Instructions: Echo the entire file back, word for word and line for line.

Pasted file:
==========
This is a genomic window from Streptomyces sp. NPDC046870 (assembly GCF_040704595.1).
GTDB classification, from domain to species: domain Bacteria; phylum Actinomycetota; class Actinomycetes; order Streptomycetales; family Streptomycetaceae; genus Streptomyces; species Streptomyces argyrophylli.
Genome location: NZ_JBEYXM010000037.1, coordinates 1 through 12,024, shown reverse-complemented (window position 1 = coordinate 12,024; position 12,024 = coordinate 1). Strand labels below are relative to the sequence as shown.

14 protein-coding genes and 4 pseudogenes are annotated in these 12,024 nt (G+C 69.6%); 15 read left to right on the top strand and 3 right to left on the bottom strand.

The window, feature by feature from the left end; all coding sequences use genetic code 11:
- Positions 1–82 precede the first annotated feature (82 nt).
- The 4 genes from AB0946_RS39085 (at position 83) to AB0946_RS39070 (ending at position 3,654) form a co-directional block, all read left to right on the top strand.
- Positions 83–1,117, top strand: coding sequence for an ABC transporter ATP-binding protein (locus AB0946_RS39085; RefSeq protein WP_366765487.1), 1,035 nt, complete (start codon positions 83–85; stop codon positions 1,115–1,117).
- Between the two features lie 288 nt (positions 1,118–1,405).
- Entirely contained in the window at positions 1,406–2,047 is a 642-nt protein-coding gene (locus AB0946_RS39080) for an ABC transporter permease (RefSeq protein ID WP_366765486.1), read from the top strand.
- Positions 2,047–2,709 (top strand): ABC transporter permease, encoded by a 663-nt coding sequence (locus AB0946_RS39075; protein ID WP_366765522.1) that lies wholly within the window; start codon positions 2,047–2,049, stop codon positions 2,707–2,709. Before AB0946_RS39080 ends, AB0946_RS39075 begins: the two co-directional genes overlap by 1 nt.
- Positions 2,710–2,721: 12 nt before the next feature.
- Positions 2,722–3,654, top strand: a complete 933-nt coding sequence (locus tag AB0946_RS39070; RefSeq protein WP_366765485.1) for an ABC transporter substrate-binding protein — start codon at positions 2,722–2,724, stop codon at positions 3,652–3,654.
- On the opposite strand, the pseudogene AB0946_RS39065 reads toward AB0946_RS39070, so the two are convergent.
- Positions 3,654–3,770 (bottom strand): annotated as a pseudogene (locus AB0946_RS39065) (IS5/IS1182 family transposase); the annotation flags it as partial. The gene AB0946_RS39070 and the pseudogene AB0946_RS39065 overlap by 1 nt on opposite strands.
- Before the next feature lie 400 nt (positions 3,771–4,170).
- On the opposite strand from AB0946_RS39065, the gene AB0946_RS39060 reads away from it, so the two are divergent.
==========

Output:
This is a genomic window from Streptomyces sp. NPDC046870 (assembly GCF_040704595.1).
GTDB classification, from domain to species: domain Bacteria; phylum Actinomycetota; class Actinomycetes; order Streptomycetales; family Streptomycetaceae; genus Streptomyces; species Streptomyces argyrophylli.
Genome location: NZ_JBEYXM010000037.1, coordinates 1 through 12,024, shown reverse-complemented (window position 1 = coordinate 12,024; position 12,024 = coordinate 1). Strand labels below are relative to the sequence as shown.

14 protein-coding genes and 4 pseudogenes are annotated in these 12,024 nt (G+C 69.6%); 15 read left to right on the top strand and 3 right to left on the bottom strand.

The window, feature by feature from the left end; all coding sequences use genetic code 11:
- Positions 1–82 precede the first annotated feature (82 nt).
- The 4 genes from AB0946_RS39085 (at position 83) to AB0946_RS39070 (ending at position 3,654) form a co-directional block, all read left to right on the top strand.
- Positions 83–1,117, top strand: coding sequence for an ABC transporter ATP-binding protein (locus AB0946_RS39085; RefSeq protein WP_366765487.1), 1,035 nt, complete (start codon positions 83–85; stop codon positions 1,115–1,117).
- Between the two features lie 288 nt (positions 1,118–1,405).
- Entirely contained in the window at positions 1,406–2,047 is a 642-nt protein-coding gene (locus AB0946_RS39080) for an ABC transporter permease (RefSeq protein ID WP_366765486.1), read from the top strand.
- Positions 2,047–2,709 (top strand): ABC transporter permease, encoded by a 663-nt coding sequence (locus AB0946_RS39075; protein ID WP_366765522.1) that lies wholly within the window; start codon positions 2,047–2,049, stop codon positions 2,707–2,709. Before AB0946_RS39080 ends, AB0946_RS39075 begins: the two co-directional genes overlap by 1 nt.
- Positions 2,710–2,721: 12 nt before the next feature.
- Positions 2,722–3,654, top strand: a complete 933-nt coding sequence (locus tag AB0946_RS39070; RefSeq protein WP_366765485.1) for an ABC transporter substrate-binding protein — start codon at positions 2,722–2,724, stop codon at positions 3,652–3,654.
- On the opposite strand, the pseudogene AB0946_RS39065 reads toward AB0946_RS39070, so the two are convergent.
- Positions 3,654–3,770 (bottom strand): annotated as a pseudogene (locus AB0946_RS39065) (IS5/IS1182 family transposase); the annotation flags it as partial. The gene AB0946_RS39070 and the pseudogene AB0946_RS39065 overlap by 1 nt on opposite strands.
- Before the next feature lie 400 nt (positions 3,771–4,170).
- On the opposite strand from AB0946_RS39065, the gene AB0946_RS39060 reads away from it, so the two are divergent.